(CNN) -- Well, this is awkward.
Video of Sally Yates' Deputy Attorney General confirmation hearing in 2015 shows Sen. Jeff Sessions -- Trump's pick for the country's top legal position -- grilling her about her responsibility to the then-President, Barack Obama, should he require her to execute "unlawful" views.
"You have to watch out because people will be asking you to do things and you need to say no. You think the Attorney General has the responsibility to say no to the President if he asks for something that's improper?" the Alabama senator asks her.
"A lot of people have defended the Lynch nomination, for example by saying 'well, he appoints somebody who's going to execute his views, what's wrong with that?'" he asks, referring to Obama's 2014 nomination of Loretta Lynch to the role of Attorney General.
"But if the views the President wants to execute are unlawful, should the Attorney General or the Deputy Attorney General say no?"
Yates replies: "Senator, I believe the Attorney General or the Deputy Attorney General has an obligation to follow the law and the Constitution and to give their independent legal advice to the President."
Yates, who until yesterday was Acting Attorney General, was fired after she instructed the Justice Department not to defend Trump's immigration order, which bans travelers from seven Muslim-majority nations and temporarily halts refugee arrivals.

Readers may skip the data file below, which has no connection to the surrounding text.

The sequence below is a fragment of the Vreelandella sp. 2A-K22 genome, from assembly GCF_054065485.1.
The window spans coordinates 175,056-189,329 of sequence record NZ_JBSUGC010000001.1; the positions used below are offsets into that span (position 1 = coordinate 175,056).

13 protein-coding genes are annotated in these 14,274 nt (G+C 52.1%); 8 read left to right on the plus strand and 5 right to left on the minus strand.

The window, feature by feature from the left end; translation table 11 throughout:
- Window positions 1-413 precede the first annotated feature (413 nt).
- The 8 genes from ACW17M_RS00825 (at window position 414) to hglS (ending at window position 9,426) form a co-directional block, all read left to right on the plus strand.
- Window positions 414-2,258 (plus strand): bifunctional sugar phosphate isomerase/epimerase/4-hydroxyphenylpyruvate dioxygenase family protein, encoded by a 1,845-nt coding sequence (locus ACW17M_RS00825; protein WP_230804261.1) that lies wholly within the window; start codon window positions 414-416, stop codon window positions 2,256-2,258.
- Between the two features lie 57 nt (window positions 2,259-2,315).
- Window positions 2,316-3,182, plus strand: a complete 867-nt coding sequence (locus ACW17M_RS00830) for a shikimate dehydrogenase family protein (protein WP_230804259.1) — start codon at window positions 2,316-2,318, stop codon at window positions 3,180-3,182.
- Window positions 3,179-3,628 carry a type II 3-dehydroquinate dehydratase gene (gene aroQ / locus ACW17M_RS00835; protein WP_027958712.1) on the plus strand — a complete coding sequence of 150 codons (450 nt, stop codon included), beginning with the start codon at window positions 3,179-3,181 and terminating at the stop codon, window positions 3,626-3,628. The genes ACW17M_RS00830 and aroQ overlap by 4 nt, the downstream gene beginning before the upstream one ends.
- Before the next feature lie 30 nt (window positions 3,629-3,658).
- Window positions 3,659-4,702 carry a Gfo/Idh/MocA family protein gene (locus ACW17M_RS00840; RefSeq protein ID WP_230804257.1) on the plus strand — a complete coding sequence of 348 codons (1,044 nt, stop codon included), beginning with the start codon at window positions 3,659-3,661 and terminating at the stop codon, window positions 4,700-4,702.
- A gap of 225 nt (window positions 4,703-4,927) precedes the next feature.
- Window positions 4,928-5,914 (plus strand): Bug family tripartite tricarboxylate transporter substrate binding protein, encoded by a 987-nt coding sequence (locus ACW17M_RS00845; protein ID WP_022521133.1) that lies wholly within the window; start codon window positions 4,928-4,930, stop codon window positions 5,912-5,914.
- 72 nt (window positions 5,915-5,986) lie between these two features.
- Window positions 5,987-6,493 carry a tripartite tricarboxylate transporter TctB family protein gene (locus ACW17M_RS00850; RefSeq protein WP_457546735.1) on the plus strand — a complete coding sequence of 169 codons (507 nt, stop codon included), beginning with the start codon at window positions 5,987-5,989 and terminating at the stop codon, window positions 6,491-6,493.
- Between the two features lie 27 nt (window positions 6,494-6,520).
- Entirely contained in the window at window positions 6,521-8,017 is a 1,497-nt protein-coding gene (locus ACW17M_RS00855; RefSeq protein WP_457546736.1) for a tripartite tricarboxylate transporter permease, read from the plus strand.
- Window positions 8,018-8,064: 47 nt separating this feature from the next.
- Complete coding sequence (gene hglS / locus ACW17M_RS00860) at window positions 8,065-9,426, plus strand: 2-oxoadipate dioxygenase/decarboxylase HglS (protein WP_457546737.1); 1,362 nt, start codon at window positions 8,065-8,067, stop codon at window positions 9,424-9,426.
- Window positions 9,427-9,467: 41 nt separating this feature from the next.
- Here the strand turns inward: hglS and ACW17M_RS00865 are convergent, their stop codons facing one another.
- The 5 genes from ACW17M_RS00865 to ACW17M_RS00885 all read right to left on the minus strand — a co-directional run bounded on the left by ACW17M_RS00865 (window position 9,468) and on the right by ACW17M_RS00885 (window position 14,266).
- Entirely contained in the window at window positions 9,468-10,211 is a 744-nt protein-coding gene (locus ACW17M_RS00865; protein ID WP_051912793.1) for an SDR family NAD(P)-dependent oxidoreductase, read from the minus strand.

Yates paid the price for falling afoul of the Trump White House.
"(Yates) has betrayed the Department of Justice," the White House statement said.
"It depends on whose ox is getting gored. You've got the putative Attorney General there basically taunting her saying, 'you make sure you stand up for the Constitution,'" criminal defense lawyer and CNN commentator Mark Geragos said.
"This is not a land that is ruled by men but by law. She does what she's supposed to do and her reward is to be fired... it's silly."
Dana Boente, US attorney for the Eastern District of Virginia, was sworn in at 9 p.m. ET, per an administration official. A few hours later, Boente issued a statement rescinding Yates' order, instructing DOJ lawyers to "defend the lawful orders of our President."
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